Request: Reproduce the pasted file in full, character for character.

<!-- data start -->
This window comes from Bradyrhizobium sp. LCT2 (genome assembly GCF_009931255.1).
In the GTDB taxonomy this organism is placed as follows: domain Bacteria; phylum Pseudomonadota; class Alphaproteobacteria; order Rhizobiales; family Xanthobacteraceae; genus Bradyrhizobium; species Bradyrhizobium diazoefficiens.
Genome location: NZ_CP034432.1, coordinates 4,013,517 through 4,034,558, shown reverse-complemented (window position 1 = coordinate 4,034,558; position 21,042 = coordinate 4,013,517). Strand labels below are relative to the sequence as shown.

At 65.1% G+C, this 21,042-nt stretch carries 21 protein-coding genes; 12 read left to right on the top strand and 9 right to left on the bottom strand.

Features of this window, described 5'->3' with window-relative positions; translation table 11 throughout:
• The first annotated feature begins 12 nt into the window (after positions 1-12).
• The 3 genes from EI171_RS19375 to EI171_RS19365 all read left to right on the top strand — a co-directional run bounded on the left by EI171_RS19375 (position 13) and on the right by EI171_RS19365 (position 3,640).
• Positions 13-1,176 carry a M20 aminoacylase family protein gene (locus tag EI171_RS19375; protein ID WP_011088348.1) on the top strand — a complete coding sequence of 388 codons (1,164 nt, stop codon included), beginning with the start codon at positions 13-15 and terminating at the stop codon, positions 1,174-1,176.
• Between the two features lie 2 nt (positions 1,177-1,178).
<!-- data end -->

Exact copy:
This window comes from Bradyrhizobium sp. LCT2 (genome assembly GCF_009931255.1).
In the GTDB taxonomy this organism is placed as follows: domain Bacteria; phylum Pseudomonadota; class Alphaproteobacteria; order Rhizobiales; family Xanthobacteraceae; genus Bradyrhizobium; species Bradyrhizobium diazoefficiens.
Genome location: NZ_CP034432.1, coordinates 4,013,517 through 4,034,558, shown reverse-complemented (window position 1 = coordinate 4,034,558; position 21,042 = coordinate 4,013,517). Strand labels below are relative to the sequence as shown.

At 65.1% G+C, this 21,042-nt stretch carries 21 protein-coding genes; 12 read left to right on the top strand and 9 right to left on the bottom strand.

Features of this window, described 5'->3' with window-relative positions; translation table 11 throughout:
• The first annotated feature begins 12 nt into the window (after positions 1-12).
• The 3 genes from EI171_RS19375 to EI171_RS19365 all read left to right on the top strand — a co-directional run bounded on the left by EI171_RS19375 (position 13) and on the right by EI171_RS19365 (position 3,640).
• Positions 13-1,176 carry a M20 aminoacylase family protein gene (locus tag EI171_RS19375; protein ID WP_011088348.1) on the top strand — a complete coding sequence of 388 codons (1,164 nt, stop codon included), beginning with the start codon at positions 13-15 and terminating at the stop codon, positions 1,174-1,176.
• Between the two features lie 2 nt (positions 1,177-1,178).